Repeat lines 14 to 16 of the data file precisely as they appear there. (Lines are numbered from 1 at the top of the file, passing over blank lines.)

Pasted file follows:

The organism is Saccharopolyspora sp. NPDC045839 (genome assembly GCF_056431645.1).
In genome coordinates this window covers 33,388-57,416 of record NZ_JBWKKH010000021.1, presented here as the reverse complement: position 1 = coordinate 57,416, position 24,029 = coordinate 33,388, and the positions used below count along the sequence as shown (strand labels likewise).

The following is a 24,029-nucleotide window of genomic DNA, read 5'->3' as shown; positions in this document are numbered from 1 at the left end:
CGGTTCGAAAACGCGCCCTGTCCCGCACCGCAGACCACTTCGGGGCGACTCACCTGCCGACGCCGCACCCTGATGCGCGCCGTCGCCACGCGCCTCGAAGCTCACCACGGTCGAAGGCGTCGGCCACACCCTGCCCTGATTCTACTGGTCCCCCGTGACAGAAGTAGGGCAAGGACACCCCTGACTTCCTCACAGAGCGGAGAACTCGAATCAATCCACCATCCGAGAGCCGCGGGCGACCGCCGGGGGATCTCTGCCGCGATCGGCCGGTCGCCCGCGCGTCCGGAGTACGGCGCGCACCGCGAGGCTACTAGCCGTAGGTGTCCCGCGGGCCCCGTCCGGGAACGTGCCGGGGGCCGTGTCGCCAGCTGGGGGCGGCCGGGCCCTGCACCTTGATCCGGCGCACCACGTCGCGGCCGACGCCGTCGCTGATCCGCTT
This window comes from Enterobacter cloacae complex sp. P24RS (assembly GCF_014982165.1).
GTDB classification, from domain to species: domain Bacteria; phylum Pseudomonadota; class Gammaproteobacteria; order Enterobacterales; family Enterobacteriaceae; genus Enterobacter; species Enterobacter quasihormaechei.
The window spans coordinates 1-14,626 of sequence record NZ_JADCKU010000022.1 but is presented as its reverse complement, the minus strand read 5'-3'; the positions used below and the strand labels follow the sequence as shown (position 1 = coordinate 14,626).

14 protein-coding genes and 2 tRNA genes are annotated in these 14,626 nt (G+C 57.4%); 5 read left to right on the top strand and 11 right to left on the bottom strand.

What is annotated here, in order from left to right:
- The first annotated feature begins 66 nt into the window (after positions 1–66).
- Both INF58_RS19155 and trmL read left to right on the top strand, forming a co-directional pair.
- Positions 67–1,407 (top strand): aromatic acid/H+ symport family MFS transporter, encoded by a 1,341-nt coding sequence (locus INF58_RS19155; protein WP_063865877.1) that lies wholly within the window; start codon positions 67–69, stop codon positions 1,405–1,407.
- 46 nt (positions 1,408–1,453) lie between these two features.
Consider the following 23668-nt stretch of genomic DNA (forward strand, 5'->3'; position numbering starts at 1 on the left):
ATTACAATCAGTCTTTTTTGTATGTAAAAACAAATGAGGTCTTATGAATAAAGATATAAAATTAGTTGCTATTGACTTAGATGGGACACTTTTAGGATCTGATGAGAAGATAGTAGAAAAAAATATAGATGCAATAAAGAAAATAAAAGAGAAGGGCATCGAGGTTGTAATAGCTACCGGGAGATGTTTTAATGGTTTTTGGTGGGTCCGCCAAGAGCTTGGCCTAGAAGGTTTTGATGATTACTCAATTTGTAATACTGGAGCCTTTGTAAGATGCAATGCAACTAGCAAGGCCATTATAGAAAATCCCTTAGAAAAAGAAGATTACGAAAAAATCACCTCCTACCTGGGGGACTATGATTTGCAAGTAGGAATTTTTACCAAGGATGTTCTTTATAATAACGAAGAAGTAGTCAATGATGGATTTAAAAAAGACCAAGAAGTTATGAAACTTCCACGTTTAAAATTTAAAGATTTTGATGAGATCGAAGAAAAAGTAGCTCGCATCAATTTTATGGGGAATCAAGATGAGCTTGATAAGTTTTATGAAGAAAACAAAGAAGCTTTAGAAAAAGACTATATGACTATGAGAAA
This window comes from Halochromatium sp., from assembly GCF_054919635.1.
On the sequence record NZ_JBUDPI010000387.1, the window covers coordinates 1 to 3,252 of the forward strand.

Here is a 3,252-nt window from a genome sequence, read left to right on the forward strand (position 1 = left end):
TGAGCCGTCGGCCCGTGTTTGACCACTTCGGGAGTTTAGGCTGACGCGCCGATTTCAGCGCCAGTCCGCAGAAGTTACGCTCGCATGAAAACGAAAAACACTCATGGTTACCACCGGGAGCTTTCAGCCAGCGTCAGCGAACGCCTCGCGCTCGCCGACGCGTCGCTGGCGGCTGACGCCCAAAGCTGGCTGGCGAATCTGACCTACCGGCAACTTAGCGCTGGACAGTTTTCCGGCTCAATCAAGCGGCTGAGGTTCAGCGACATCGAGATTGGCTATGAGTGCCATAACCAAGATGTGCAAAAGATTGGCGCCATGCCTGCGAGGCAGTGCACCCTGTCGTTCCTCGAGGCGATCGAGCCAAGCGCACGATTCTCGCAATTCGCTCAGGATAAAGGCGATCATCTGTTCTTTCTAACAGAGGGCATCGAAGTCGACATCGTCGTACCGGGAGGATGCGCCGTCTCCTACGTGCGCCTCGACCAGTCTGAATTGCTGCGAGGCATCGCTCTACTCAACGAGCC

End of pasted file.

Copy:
Consider the following 23668-nt stretch of genomic DNA (forward strand, 5'->3'; position numbering starts at 1 on the left):
ATTACAATCAGTCTTTTTTGTATGTAAAAACAAATGAGGTCTTATGAATAAAGATATAAAATTAGTTGCTATTGACTTAGATGGGACACTTTTAGGATCTGATGAGAAGATAGTAGAAAAAAATATAGATGCAATAAAGAAAATAAAAGAGAAGGGCATCGAGGTTGTAATAGCTACCGGGAGATGTTTTAATGGTTTTTGGTGGGTCCGCCAAGAGCTTGGCCTAGAAGGTTTTGATGATTACTCAATTTGTAATACTGGAGCCTTTGTAAGATGCAATGCAACTAGCAAGGCCATTATAGAAAATCCCTTAGAAAAAGAAGATTACGAAAAAATCACCTCCTACCTGGGGGACTATGATTTGCAAGTAGGAATTTTTACCAAGGATGTTCTTTATAATAACGAAGAAGTAGTCAATGATGGATTTAAAAAAGACCAAGAAGTTATGAAACTTCCACGTTTAAAATTTAAAGATTTTGATGAGATCGAAGAAAAAGTAGCTCGCATCAATTTTATGGGGAATCAAGATGAGCTTGATAAGTTTTATGAAGAAAACAAAGAAGCTTTAGAAAAAGACTATATGACTATGAGAAA
This window comes from Halochromatium sp., from assembly GCF_054919635.1.